Roxane B. Salonen said...

First, I'm envious I wasn't there. One of these years I hope to be. Second, love Sherman Alexie, and again, wish I could have been there to hear him. The toe visual is a little creepy, I'll agree. But, he's right. There's really nothing like a room full of children's book people. We are a different and delightful breed. I think the competition factor goes down because we write with the hearts of (and for) children, and children are less catty than adults (generally speaking).

brattcat said...

Toe-nibbling? Really? Perhaps a children's book writer might nervously nip her own toes. But someone else's toes?
It's all about stripping down, I think, this exchange in communal dressing rooms and SCBWI conferences. Trying to get to what really fits. Great post, Bren.

Sarah Miller said...

Would that happen to be Jordan Brown at the end of your table? I sure do miss that dude.

Haste yee back ;-) said...

See, this is what concerns me, a bit, about kid-lit. It's 90% a woman's world.

Boys wears the same grass-stained jeans for weeks, (and sometimes the same underwear), unless Mom steps in. Boys relish "gross" from investigating road kill to strange body noises.

Boys keep worms and fishing tackle in their back pockets and have some form of knife in their other pocket.

Boys bring home pollywogs and watch them grow into frogs. And carry Box Turtles in their shirt pockets.

Boys play "King of the Hill" which consists of throwing other boys down a muddy hill after a good rain, laughing hysterically all the while!

Boys generally have a great "creek life" catching small minnows and snakes and sometimes dam up the creek to make a small pond, (which expands aquatic possibilities)

Boys love sling-shots, pea-shooters, and if Mom won't freak-out... a Daisey BB gun!

A boy's *dressing room* is the space beside his bed, no mirror, zippers be damned, give me yesterday's T-shirt and out the door 'cause summer's wastin.'

And I could go on-and-on!

Yes, I know, this is most like the boy I was! And I was good at it!

Haste yee back ;-)

storyqueen said...

I was a shop girl once, too! Ooooh.....cleaning out the dressing rooms!! I worked evenings so the day folks left most of the cleaning/rehanging clothes to me. It's funny, because I always make my teenage daughters rehang their clothes and take them out of the dressing rooms themselves.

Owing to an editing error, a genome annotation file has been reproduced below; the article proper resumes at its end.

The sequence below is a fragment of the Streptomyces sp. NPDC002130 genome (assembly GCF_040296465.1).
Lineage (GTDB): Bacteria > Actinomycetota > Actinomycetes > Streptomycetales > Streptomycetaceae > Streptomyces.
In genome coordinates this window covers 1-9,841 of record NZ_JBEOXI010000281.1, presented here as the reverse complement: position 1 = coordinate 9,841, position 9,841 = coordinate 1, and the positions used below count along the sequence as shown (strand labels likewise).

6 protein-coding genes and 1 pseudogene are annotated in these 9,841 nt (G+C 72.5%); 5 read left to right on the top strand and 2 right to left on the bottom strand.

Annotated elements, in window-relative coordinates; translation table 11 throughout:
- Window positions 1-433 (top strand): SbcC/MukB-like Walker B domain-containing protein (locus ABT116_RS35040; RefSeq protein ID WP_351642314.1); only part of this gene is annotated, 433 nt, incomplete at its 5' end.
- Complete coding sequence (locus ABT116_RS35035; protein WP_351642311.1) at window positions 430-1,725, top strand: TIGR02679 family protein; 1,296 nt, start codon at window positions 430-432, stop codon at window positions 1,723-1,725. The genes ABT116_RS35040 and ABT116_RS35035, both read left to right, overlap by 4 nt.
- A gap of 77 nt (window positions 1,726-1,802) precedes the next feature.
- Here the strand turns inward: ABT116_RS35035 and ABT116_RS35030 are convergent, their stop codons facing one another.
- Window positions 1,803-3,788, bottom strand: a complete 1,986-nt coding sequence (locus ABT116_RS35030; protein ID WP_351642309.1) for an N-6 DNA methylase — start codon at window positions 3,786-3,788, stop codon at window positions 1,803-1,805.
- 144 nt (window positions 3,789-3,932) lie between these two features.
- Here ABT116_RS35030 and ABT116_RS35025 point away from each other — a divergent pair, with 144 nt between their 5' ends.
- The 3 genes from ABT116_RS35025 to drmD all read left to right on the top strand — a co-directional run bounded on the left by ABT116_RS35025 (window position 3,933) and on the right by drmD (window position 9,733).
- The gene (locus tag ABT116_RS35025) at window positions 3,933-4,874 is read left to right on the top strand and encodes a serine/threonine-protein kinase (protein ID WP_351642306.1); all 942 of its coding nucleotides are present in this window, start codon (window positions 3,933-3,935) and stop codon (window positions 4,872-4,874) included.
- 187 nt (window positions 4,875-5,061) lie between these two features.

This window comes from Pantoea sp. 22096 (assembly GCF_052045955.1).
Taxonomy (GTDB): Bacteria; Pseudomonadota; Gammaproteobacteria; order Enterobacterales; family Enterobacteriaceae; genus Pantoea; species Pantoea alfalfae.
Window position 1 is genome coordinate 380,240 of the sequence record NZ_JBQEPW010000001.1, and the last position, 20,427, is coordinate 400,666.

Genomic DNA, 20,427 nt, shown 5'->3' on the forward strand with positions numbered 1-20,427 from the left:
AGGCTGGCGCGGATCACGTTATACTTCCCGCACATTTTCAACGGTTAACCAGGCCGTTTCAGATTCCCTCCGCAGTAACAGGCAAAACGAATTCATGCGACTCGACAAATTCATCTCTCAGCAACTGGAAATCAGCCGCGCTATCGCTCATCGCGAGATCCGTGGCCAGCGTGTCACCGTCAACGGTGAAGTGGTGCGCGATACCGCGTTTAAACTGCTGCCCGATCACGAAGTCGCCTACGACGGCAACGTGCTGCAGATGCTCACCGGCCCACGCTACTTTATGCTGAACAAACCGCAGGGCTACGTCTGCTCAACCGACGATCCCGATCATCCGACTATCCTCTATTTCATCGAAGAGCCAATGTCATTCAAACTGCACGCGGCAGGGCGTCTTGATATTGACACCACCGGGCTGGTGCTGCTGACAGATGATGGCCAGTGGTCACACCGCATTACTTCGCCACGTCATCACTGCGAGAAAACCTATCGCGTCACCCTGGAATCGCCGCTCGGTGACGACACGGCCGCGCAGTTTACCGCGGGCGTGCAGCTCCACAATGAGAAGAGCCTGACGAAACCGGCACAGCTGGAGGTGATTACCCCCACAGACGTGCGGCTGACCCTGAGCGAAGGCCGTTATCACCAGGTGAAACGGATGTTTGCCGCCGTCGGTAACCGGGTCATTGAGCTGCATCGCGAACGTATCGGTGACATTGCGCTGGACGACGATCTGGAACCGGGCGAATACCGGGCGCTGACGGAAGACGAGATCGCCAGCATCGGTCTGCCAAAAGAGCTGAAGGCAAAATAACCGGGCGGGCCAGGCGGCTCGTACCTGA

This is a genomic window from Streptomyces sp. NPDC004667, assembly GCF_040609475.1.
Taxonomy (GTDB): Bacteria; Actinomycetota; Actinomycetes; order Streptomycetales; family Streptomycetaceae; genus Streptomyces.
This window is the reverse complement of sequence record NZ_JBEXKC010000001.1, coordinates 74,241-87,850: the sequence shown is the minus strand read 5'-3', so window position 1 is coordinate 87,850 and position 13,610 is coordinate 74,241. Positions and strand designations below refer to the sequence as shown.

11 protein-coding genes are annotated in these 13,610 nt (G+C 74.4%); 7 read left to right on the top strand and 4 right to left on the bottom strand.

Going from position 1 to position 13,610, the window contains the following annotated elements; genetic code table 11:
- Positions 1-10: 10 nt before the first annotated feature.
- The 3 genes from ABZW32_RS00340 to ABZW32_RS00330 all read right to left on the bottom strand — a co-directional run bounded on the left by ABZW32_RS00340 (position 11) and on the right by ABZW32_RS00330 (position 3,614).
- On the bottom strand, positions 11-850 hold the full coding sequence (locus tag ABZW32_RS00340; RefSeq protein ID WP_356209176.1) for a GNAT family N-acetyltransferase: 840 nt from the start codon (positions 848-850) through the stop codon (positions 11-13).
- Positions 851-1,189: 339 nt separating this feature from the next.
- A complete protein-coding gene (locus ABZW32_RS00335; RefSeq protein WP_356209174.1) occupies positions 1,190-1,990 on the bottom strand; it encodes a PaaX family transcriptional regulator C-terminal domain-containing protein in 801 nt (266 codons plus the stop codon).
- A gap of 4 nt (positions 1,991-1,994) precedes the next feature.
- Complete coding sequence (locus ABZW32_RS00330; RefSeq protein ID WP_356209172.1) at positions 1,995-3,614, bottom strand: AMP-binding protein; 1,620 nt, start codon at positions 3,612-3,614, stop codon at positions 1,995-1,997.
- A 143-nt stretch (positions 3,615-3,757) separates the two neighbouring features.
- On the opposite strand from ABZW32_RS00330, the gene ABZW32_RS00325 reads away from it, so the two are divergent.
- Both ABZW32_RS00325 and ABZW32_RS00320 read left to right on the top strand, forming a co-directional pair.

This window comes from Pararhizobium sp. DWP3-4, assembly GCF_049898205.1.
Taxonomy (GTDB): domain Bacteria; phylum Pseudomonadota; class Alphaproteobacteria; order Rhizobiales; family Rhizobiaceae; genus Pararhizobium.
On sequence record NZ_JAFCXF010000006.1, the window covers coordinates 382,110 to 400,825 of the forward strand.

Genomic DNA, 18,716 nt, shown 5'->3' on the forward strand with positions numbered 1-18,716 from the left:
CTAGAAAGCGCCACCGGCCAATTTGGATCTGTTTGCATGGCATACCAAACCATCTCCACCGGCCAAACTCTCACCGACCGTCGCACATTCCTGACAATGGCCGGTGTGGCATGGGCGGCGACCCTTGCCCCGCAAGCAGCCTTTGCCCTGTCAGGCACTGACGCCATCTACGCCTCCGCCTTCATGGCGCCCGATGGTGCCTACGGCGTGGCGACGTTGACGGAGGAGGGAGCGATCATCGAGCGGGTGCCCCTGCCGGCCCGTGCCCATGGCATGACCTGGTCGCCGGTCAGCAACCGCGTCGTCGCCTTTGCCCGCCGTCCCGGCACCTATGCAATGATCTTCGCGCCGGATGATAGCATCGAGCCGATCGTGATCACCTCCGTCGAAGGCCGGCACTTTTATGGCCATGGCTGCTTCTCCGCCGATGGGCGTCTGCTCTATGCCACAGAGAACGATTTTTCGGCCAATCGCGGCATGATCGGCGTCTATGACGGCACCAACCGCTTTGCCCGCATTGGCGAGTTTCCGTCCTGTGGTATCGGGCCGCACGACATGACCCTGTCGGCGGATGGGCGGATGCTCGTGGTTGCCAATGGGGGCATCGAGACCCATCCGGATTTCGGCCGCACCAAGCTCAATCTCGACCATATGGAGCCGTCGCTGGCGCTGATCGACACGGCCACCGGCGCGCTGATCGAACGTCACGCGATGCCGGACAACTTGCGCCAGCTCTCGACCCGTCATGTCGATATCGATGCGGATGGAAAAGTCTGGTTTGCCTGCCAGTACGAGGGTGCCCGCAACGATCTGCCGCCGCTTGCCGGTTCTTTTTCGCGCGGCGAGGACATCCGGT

Paying it forward and all.

Shelley

Motherhood The Final Frontier said...

Love this post, so eloquently put. Would type more but on wretched iPhone..

lizzy_lyn said...

I remember those Laura Ashley dresses. And those Gunny Sax (sp?) dresses, too. Lots of bibs and ruffles. To go with the big '80's bangs.

Yeah, there really is a different vibe amongst the kidlit and adultlit writers at conferences. I wonder if it's because there's normally more money at stake with the adultliters?

Anna said...

I recently quit from being a shopgirl! Hopefully, someday in the future I get a chance to attend such a conference. It sounds so supporting and fun!

Lily Cate said...

My mother worked in a clothing store, oh, thirty years ago or more, and she is still mortified when I go shopping with her and don't put everything back on the rack it came from. (so, of course, I am a slob when I'm alone)

And I have to agree about the kidlit writers. There is a surprising sense of camaraderie and lack of envy among the ranks,as if success for one is success for all. I think we have the ability to see each other as peers and less as competition.

S3XinthePantry said...

makes me want to go to the event - and wear steel-toed boots!

Sandra said...

Mom as a writer - creative; daughter as a retail saleslady at Nordstrom- supportive; comparing dressing rooms to SCBWI as a way for the two of us to connect- priceless!

Bonnie said...

You did a fantastic job speaking on the agent panel at SCBWI. I appreciated your insight and understanding of the children's book market -especially your willingness to share it. Thank you so much and best of luck to you in your new role.

Samantha Hagar said...

I love this post! I was at the NYC SCBWI conference earlier this year and felt the same thing. Being my first conference I was nervous with not knowing what to expect, but everyone was so supportive and friendly. And the ratio of women to men was amazing. I laughed at my friends who thought it would be a good place to "meet a man"...not likely :)